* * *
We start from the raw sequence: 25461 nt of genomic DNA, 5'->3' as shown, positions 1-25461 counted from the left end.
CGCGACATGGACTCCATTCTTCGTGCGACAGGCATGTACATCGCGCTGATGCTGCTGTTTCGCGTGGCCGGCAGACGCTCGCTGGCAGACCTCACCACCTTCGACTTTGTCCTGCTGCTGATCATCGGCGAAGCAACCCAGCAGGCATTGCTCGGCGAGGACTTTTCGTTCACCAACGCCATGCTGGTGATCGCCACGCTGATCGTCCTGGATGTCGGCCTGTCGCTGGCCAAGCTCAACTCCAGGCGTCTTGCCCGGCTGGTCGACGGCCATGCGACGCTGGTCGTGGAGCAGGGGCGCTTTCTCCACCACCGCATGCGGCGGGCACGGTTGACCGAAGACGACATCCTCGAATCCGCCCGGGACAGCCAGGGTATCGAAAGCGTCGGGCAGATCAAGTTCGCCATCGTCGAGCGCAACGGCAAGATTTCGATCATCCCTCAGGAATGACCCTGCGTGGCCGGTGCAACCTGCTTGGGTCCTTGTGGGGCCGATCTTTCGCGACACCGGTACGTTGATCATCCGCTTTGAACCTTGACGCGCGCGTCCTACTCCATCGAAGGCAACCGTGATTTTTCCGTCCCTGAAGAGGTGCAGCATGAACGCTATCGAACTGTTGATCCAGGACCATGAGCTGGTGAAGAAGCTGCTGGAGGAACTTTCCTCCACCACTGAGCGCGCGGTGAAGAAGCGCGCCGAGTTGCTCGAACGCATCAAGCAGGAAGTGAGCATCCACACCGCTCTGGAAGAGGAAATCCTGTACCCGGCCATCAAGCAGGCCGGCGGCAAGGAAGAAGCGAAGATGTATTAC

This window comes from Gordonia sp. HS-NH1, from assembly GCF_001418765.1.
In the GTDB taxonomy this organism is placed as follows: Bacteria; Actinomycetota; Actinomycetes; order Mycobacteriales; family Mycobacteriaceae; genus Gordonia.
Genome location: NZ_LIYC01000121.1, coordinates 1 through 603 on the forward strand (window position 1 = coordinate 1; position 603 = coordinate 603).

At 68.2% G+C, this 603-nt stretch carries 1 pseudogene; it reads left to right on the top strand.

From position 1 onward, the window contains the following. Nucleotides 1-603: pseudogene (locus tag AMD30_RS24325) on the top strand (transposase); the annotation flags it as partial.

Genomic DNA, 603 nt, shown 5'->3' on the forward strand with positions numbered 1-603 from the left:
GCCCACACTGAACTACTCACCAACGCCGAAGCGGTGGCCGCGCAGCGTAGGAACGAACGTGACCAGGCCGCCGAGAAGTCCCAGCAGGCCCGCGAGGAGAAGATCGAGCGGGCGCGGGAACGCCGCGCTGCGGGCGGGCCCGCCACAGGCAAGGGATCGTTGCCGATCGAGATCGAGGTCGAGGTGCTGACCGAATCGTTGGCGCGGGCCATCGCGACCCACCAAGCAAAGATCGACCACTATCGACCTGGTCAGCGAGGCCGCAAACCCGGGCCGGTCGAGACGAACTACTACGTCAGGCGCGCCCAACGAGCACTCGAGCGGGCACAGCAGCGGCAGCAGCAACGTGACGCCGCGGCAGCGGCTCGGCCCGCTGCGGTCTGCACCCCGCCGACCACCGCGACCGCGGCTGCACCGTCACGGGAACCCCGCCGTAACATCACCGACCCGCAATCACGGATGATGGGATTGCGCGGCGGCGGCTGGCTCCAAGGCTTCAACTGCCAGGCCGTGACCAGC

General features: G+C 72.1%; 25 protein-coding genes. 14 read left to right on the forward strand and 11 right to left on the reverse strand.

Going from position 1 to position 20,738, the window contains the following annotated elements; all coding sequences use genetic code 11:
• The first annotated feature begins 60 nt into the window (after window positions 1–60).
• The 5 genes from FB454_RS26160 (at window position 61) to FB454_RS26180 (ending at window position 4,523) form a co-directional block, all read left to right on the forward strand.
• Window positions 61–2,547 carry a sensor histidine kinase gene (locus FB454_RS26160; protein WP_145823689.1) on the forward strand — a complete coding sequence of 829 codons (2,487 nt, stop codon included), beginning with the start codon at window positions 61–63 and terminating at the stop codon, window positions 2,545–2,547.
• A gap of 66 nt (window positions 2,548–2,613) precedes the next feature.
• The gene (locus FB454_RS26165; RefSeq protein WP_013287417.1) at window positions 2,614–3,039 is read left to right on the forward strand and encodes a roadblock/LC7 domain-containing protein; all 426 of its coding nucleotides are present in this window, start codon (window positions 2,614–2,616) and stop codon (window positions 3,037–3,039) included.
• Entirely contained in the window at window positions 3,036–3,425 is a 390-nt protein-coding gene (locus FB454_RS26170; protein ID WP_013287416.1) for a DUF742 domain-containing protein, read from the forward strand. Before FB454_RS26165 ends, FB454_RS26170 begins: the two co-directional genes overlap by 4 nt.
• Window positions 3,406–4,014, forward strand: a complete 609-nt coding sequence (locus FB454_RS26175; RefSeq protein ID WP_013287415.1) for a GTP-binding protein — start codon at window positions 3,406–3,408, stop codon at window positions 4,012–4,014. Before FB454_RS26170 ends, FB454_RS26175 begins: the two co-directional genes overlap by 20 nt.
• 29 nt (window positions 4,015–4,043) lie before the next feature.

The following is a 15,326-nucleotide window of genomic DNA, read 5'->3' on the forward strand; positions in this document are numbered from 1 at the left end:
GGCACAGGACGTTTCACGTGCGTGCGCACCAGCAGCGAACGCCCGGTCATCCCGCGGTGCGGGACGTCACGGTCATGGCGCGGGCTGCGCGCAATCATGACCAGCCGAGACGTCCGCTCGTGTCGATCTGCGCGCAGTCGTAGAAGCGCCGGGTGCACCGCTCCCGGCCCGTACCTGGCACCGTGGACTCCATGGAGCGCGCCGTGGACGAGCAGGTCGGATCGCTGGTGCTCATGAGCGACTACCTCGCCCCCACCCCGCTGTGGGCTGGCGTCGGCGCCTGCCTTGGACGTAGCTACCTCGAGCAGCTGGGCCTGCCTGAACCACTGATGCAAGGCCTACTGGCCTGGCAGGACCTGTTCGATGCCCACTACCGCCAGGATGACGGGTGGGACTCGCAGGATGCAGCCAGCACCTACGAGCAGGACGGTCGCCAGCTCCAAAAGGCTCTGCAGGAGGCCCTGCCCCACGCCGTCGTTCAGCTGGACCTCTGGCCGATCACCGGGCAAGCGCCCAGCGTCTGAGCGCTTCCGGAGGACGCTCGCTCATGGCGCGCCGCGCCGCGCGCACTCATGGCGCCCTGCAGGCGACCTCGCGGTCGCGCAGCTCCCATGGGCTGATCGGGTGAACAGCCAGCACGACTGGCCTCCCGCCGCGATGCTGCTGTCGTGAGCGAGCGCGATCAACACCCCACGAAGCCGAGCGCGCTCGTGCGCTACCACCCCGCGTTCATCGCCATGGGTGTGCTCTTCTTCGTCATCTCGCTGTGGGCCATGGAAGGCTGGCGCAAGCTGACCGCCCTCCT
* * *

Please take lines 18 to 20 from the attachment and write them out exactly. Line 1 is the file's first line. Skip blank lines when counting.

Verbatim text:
• Window positions 3,406–4,014, forward strand: a complete 609-nt coding sequence (locus FB454_RS26175; RefSeq protein ID WP_013287415.1) for a GTP-binding protein — start codon at window positions 3,406–3,408, stop codon at window positions 4,012–4,014. Before FB454_RS26170 ends, FB454_RS26175 begins: the two co-directional genes overlap by 20 nt.
• 29 nt (window positions 4,015–4,043) lie before the next feature.

The following is a 15,326-nucleotide window of genomic DNA, read 5'->3' on the forward strand; positions in this document are numbered from 1 at the left end: